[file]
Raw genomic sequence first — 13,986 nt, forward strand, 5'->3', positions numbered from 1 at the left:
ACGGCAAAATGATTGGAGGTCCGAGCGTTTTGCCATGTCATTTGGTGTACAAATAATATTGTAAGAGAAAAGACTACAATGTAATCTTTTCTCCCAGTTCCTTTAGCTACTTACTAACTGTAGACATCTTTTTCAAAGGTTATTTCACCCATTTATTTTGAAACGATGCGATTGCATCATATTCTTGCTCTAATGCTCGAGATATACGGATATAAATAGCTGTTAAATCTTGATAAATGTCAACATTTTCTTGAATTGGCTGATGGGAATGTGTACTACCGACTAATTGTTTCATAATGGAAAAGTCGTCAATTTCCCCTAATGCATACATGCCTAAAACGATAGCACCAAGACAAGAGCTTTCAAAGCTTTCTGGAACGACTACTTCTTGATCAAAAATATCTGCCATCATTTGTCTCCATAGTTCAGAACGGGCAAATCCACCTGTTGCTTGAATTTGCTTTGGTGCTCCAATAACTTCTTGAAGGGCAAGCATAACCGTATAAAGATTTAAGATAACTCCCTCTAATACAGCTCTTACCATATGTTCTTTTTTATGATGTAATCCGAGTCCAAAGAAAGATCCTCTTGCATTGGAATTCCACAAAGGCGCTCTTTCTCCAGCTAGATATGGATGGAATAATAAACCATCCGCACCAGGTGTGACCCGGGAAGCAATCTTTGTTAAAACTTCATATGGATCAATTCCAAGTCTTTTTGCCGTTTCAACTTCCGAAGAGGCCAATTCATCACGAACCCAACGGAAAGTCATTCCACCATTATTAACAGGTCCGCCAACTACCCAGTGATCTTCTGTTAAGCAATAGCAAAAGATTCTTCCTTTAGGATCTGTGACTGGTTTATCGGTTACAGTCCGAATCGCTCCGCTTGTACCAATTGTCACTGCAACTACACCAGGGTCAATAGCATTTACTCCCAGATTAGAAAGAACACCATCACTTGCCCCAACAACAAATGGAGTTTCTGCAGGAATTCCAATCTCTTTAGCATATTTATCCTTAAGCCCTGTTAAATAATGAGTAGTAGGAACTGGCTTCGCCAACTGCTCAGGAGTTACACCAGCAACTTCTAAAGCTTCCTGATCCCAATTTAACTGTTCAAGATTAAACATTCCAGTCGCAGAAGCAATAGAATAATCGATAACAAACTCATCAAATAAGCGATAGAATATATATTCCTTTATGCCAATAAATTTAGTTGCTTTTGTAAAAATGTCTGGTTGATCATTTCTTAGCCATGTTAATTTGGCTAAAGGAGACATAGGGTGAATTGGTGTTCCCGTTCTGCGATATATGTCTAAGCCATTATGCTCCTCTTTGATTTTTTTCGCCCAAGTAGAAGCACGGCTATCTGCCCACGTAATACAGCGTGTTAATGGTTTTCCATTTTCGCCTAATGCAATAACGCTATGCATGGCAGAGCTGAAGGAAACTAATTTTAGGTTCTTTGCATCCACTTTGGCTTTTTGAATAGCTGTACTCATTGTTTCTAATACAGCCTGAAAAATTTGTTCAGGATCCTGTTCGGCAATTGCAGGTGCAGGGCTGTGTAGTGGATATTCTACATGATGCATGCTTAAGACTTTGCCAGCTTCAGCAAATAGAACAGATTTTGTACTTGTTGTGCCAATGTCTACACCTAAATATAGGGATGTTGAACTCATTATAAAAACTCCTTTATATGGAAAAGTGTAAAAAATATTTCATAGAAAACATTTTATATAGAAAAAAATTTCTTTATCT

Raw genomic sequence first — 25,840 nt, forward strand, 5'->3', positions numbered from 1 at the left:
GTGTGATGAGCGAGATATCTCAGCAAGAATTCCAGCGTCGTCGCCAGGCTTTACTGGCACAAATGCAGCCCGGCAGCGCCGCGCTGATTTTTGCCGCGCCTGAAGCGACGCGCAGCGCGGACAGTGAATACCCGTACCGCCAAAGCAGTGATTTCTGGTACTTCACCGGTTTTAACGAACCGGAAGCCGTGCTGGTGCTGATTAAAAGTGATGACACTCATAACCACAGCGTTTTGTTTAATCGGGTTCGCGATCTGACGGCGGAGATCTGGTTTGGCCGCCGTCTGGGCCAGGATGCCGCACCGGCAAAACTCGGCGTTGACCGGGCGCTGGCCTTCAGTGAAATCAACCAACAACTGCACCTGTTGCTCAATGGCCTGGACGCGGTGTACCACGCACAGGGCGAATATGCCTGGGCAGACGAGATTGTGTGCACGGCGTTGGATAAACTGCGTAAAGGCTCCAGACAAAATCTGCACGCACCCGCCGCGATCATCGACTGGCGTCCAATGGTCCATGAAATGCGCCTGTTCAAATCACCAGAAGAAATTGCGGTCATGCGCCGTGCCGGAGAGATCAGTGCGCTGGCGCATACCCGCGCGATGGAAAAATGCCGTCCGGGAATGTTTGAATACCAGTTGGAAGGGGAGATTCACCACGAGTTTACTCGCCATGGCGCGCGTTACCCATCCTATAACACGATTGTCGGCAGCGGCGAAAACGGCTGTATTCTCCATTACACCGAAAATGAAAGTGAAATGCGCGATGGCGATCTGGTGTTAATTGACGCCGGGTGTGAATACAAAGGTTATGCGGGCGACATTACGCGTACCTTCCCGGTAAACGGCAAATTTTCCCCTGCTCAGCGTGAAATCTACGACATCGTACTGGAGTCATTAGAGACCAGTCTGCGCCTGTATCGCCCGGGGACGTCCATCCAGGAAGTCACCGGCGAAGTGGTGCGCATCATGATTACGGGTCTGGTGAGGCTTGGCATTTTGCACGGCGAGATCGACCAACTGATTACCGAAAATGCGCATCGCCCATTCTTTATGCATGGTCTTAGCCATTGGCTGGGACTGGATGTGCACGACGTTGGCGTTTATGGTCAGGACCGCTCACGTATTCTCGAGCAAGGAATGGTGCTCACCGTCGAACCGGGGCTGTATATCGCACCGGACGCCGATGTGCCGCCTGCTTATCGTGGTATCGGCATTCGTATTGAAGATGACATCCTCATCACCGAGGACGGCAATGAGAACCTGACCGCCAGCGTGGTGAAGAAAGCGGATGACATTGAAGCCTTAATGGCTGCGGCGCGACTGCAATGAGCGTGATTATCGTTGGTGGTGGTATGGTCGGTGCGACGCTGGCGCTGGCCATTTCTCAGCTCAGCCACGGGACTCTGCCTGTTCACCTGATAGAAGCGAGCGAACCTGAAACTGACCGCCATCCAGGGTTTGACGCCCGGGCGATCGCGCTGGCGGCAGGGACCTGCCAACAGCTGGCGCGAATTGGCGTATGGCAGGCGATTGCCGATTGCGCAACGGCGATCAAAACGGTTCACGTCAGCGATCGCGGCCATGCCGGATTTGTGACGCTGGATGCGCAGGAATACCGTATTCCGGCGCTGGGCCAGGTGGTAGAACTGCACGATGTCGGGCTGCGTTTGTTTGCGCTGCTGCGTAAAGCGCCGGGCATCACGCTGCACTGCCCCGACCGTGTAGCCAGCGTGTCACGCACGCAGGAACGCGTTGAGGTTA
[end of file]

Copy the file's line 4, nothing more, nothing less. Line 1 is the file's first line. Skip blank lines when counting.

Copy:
GTGTGATGAGCGAGATATCTCAGCAAGAATTCCAGCGTCGTCGCCAGGCTTTACTGGCACAAATGCAGCCCGGCAGCGCCGCGCTGATTTTTGCCGCGCCTGAAGCGACGCGCAGCGCGGACAGTGAATACCCGTACCGCCAAAGCAGTGATTTCTGGTACTTCACCGGTTTTAACGAACCGGAAGCCGTGCTGGTGCTGATTAAAAGTGATGACACTCATAACCACAGCGTTTTGTTTAATCGGGTTCGCGATCTGACGGCGGAGATCTGGTTTGGCCGCCGTCTGGGCCAGGATGCCGCACCGGCAAAACTCGGCGTTGACCGGGCGCTGGCCTTCAGTGAAATCAACCAACAACTGCACCTGTTGCTCAATGGCCTGGACGCGGTGTACCACGCACAGGGCGAATATGCCTGGGCAGACGAGATTGTGTGCACGGCGTTGGATAAACTGCGTAAAGGCTCCAGACAAAATCTGCACGCACCCGCCGCGATCATCGACTGGCGTCCAATGGTCCATGAAATGCGCCTGTTCAAATCACCAGAAGAAATTGCGGTCATGCGCCGTGCCGGAGAGATCAGTGCGCTGGCGCATACCCGCGCGATGGAAAAATGCCGTCCGGGAATGTTTGAATACCAGTTGGAAGGGGAGATTCACCACGAGTTTACTCGCCATGGCGCGCGTTACCCATCCTATAACACGATTGTCGGCAGCGGCGAAAACGGCTGTATTCTCCATTACACCGAAAATGAAAGTGAAATGCGCGATGGCGATCTGGTGTTAATTGACGCCGGGTGTGAATACAAAGGTTATGCGGGCGACATTACGCGTACCTTCCCGGTAAACGGCAAATTTTCCCCTGCTCAGCGTGAAATCTACGACATCGTACTGGAGTCATTAGAGACCAGTCTGCGCCTGTATCGCCCGGGGACGTCCATCCAGGAAGTCACCGGCGAAGTGGTGCGCATCATGATTACGGGTCTGGTGAGGCTTGGCATTTTGCACGGCGAGATCGACCAACTGATTACCGAAAATGCGCATCGCCCATTCTTTATGCATGGTCTTAGCCATTGGCTGGGACTGGATGTGCACGACGTTGGCGTTTATGGTCAGGACCGCTCACGTATTCTCGAGCAAGGAATGGTGCTCACCGTCGAACCGGGGCTGTATATCGCACCGGACGCCGATGTGCCGCCTGCTTATCGTGGTATCGGCATTCGTATTGAAGATGACATCCTCATCACCGAGGACGGCAATGAGAACCTGACCGCCAGCGTGGTGAAGAAAGCGGATGACATTGAAGCCTTAATGGCTGCGGCGCGACTGCAATGAGCGTGATTATCGTTGGTGGTGGTATGGTCGGTGCGACGCTGGCGCTGGCCATTTCTCAGCTCAGCCACGGGACTCTGCCTGTTCACCTGATAGAAGCGAGCGAACCTGAAACTGACCGCCATCCAGGGTTTGACGCCCGGGCGATCGCGCTGGCGGCAGGGACCTGCCAACAGCTGGCGCGAATTGGCGTATGGCAGGCGATTGCCGATTGCGCAACGGCGATCAAAACGGTTCACGTCAGCGATCGCGGCCATGCCGGATTTGTGACGCTGGATGCGCAGGAATACCGTATTCCGGCGCTGGGCCAGGTGGTAGAACTGCACGATGTCGGGCTGCGTTTGTTTGCGCTGCTGCGTAAAGCGCCGGGCATCACGCTGCACTGCCCCGACCGTGTAGCCAGCGTGTCACGCACGCAGGAACGCGTTGAGGTTA